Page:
Thanks to yesterday’s high-profile blackouts of Wikipedia, Reddit, and others more Americans are familiar with the Stop Online Piracy Act than ever before.
Dozens of websites went dark yesterday to protest the SOPA and PIPA, and if you’re still confused as to what the fuss is about and need a balanced look at the arguments, I recommend our December primer, “SOPA & PIPA: Can We Stop Online Piracy Without Censoring The Internet?”.
And if you don’t feel confused, chances are that you’ve already picked a side in this increasingly polarized debate. If you ask me, that’s a dangerous trap.
Meet The New Boss
In the battle for hearts and minds, it’s clear that at least for today, the web lobby is winning.
It’s not hard to see why. For starters, the initial version of SOPA had serious flaws that made for ominous headlines. The worst worst facets of the bill threatened the integrity of the internet, recommended needlessly harsh penalties for petty transgressions, and gave the government power to shut down websites – even bypassing due process in some cases.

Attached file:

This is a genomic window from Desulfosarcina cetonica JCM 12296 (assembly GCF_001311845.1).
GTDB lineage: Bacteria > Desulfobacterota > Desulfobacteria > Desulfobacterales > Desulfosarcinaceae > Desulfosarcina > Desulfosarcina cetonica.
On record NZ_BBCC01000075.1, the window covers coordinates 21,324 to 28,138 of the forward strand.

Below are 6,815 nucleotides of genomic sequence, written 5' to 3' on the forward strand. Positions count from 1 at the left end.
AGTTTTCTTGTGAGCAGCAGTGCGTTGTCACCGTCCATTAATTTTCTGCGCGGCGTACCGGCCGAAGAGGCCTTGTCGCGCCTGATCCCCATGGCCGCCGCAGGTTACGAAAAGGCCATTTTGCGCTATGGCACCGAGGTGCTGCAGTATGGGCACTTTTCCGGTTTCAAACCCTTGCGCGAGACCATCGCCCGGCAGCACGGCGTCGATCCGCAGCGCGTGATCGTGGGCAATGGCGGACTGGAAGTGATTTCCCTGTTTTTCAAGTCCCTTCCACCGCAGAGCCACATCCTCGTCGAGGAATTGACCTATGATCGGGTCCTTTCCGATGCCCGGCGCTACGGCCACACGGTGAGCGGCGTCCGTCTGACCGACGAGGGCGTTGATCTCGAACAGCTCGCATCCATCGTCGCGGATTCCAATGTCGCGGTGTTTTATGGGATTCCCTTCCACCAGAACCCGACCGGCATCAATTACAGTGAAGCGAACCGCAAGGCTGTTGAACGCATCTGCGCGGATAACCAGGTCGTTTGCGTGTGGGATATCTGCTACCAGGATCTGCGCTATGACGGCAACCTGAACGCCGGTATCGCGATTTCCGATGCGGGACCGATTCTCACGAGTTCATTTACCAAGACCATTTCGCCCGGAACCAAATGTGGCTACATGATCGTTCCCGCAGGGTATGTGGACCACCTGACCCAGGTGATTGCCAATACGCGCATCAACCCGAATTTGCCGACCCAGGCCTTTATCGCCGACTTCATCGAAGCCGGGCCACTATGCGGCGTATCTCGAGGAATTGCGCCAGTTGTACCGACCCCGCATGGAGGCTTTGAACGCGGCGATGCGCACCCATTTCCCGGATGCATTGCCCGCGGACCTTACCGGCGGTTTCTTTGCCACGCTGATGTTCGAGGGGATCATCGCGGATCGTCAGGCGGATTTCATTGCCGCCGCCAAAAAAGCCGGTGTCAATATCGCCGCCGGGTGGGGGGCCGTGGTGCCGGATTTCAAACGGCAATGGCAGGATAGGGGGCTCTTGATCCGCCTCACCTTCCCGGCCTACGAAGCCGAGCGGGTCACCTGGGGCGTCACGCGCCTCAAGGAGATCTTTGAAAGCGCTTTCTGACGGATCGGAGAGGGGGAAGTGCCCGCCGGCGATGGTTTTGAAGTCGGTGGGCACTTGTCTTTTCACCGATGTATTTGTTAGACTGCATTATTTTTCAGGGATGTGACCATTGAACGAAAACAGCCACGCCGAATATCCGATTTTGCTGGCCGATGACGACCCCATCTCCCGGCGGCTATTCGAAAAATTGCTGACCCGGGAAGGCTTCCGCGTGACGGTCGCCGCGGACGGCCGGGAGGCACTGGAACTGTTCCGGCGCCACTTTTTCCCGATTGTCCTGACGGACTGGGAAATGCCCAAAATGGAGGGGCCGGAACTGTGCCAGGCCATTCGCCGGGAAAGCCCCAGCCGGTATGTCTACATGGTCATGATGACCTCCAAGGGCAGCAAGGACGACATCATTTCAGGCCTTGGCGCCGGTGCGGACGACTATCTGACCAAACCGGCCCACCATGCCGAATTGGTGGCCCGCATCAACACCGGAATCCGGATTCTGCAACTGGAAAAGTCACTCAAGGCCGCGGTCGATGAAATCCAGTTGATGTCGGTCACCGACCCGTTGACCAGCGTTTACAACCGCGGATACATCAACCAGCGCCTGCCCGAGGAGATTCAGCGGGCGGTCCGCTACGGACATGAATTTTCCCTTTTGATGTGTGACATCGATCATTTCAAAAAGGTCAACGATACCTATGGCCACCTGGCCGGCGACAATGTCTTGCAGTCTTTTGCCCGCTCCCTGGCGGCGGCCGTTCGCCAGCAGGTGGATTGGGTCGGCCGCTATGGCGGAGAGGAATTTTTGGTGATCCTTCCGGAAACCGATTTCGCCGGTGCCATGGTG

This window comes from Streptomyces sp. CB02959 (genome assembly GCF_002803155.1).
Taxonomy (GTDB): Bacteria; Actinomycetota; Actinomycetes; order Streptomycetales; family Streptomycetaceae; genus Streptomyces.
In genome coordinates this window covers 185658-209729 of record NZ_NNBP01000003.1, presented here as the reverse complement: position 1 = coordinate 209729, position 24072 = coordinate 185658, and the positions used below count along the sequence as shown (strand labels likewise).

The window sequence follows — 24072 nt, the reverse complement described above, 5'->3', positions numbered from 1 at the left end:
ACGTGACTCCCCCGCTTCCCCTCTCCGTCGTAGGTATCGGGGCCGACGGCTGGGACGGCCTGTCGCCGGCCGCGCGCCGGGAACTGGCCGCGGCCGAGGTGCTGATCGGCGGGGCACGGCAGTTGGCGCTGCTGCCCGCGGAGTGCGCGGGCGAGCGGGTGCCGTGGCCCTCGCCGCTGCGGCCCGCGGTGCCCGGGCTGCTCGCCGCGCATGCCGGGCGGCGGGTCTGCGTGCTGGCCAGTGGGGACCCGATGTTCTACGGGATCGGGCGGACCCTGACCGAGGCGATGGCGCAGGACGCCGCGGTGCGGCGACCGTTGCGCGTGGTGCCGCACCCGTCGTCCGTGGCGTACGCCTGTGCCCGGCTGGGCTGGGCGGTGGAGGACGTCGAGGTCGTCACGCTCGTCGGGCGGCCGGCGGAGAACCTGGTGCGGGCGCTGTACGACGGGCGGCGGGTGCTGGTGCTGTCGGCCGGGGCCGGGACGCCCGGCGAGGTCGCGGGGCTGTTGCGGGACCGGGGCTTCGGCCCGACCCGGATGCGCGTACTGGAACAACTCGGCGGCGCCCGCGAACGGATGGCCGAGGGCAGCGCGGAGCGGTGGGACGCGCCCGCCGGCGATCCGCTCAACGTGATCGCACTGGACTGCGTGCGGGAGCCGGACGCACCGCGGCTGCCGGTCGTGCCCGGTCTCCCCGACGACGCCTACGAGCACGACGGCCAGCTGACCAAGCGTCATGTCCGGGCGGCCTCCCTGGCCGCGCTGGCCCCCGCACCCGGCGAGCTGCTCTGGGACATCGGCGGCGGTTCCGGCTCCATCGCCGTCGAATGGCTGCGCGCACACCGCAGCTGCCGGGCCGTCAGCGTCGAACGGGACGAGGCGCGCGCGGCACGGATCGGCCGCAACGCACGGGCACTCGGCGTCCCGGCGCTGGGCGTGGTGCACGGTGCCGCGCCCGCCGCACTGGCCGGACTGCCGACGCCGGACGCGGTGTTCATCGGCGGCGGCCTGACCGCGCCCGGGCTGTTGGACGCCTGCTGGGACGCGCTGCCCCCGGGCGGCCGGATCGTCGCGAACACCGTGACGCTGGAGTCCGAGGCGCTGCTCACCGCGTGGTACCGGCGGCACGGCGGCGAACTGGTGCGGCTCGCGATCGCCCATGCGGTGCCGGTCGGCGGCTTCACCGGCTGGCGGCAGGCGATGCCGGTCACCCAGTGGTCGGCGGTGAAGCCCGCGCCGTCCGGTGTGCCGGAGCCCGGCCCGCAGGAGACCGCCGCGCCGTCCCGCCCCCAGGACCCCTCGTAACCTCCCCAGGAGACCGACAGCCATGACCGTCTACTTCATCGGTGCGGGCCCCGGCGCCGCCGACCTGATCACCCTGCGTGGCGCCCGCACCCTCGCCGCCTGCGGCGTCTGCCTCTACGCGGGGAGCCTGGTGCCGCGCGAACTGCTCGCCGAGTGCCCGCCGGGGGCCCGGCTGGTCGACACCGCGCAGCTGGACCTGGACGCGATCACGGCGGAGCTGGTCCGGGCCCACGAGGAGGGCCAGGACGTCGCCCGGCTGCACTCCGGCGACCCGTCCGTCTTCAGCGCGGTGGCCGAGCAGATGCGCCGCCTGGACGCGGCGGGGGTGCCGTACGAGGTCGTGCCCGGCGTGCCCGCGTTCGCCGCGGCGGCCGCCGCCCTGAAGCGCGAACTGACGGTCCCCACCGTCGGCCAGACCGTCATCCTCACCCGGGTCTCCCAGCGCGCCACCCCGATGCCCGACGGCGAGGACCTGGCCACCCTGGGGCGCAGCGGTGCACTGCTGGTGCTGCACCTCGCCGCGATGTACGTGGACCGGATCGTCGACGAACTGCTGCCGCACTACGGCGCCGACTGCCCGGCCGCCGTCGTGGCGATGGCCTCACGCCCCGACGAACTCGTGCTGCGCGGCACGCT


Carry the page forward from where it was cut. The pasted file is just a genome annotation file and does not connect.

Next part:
On top of these gripes, the web sector showed PR mastery in an age when the entertainment industry has consistently failed to win over public opinion. A new, powerful tech lobby has arrived, and they’ve been able to easily cast their opponents as Orwellian control-freaks.
For their part, the major record labels have made that pretty easy for the tech sector. The 2000s were a notoriously bad time at the major labels. An early anti-piracy campaign focused on slapping average Americans with excessive lawsuits didn’t help them win many fans, and their chronic failure to innovate helped accelerate an already rapidly-shrinking market share.
But in today’s fight for fairness, we shouldn’t be too eager to abandon one lobby’s propaganda in favor of another’s. The truth is that today’s web companies make tremendous amounts of money by selling advertising on the work of content creators – often without paying them a dime…